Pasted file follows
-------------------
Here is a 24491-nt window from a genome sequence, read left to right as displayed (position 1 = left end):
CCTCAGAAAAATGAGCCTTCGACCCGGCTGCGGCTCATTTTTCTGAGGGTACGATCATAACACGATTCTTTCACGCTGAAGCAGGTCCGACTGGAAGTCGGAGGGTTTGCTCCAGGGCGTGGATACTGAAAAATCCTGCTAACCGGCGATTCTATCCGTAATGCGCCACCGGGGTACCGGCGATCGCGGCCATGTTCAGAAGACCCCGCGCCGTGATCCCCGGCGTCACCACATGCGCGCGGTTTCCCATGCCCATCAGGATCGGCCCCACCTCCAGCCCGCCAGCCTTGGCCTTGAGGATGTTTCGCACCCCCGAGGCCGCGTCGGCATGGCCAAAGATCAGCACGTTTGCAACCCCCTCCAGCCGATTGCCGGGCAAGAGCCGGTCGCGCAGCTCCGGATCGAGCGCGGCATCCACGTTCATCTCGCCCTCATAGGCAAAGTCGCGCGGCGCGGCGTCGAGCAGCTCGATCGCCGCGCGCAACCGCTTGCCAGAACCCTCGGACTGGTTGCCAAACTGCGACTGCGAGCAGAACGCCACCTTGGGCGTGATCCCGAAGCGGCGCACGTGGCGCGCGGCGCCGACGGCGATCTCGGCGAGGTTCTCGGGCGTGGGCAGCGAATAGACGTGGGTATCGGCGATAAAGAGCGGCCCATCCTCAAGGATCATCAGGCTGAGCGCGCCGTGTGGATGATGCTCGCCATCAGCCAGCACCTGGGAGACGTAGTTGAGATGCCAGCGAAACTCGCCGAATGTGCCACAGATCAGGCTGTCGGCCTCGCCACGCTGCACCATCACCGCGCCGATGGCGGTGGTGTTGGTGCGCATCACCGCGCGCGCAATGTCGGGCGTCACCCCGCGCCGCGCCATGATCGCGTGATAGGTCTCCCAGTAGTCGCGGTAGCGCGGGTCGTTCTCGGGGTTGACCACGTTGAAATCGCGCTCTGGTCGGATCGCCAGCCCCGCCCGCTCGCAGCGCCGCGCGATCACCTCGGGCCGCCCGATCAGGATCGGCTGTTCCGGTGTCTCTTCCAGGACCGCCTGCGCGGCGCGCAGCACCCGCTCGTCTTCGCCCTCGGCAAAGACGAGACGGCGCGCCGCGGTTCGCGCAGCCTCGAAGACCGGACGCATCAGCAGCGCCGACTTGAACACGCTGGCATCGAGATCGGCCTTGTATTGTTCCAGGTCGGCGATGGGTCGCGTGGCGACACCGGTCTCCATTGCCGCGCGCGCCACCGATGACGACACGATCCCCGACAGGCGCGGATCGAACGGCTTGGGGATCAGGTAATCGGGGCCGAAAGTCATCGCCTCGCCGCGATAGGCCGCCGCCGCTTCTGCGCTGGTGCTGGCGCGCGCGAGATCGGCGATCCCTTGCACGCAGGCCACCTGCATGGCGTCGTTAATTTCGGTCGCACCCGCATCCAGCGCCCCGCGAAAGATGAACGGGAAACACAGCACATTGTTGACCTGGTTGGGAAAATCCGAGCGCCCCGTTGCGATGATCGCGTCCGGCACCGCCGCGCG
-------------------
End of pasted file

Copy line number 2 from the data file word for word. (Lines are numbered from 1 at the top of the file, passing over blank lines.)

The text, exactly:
CCTCAGAAAAATGAGCCTTCGACCCGGCTGCGGCTCATTTTTCTGAGGGTACGATCATAACACGATTCTTTCACGCTGAAGCAGGTCCGACTGGAAGTCGGAGGGTTTGCTCCAGGGCGTGGATACTGAAAAATCCTGCTAACCGGCGATTCTATCCGTAATGCGCCACCGGGGTACCGGCGATCGCGGCCATGTTCAGAAGACCCCGCGCCGTGATCCCCGGCGTCACCACATGCGCGCGGTTTCCCATGCCCATCAGGATCGGCCCCACCTCCAGCCCGCCAGCCTTGGCCTTGAGGATGTTTCGCACCCCCGAGGCCGCGTCGGCATGGCCAAAGATCAGCACGTTTGCAACCCCCTCCAGCCGATTGCCGGGCAAGAGCCGGTCGCGCAGCTCCGGATCGAGCGCGGCATCCACGTTCATCTCGCCCTCATAGGCAAAGTCGCGCGGCGCGGCGTCGAGCAGCTCGATCGCCGCGCGCAACCGCTTGCCAGAACCCTCGGACTGGTTGCCAAACTGCGACTGCGAGCAGAACGCCACCTTGGGCGTGATCCCGAAGCGGCGCACGTGGCGCGCGGCGCCGACGGCGATCTCGGCGAGGTTCTCGGGCGTGGGCAGCGAATAGACGTGGGTATCGGCGATAAAGAGCGGCCCATCCTCAAGGATCATCAGGCTGAGCGCGCCGTGTGGATGATGCTCGCCATCAGCCAGCACCTGGGAGACGTAGTTGAGATGCCAGCGAAACTCGCCGAATGTGCCACAGATCAGGCTGTCGGCCTCGCCACGCTGCACCATCACCGCGCCGATGGCGGTGGTGTTGGTGCGCATCACCGCGCGCGCAATGTCGGGCGTCACCCCGCGCCGCGCCATGATCGCGTGATAGGTCTCCCAGTAGTCGCGGTAGCGCGGGTCGTTCTCGGGGTTGACCACGTTGAAATCGCGCTCTGGTCGGATCGCCAGCCCCGCCCGCTCGCAGCGCCGCGCGATCACCTCGGGCCGCCCGATCAGGATCGGCTGTTCCGGTGTCTCTTCCAGGACCGCCTGCGCGGCGCGCAGCACCCGCTCGTCTTCGCCCTCGGCAAAGACGAGACGGCGCGCCGCGGTTCGCGCAGCCTCGAAGACCGGACGCATCAGCAGCGCCGACTTGAACACGCTGGCATCGAGATCGGCCTTGTATTGTTCCAGGTCGGCGATGGGTCGCGTGGCGACACCGGTCTCCATTGCCGCGCGCGCCACCGATGACGACACGATCCCCGACAGGCGCGGATCGAACGGCTTGGGGATCAGGTAATCGGGGCCGAAAGTCATCGCCTCGCCGCGATAGGCCGCCGCCGCTTCTGCGCTGGTGCTGGCGCGCGCGAGATCGGCGATCCCTTGCACGCAGGCCACCTGCATGGCGTCGTTAATTTCGGTCGCACCCGCATCCAGCGCCCCGCGAAAGATGAACGGGAAACACAGCACATTGTTGACCTGGTTGGGAAAATCCGAGCGCCCCGTTGCGATGATCGCGTCCGGCACCGCCGCGCG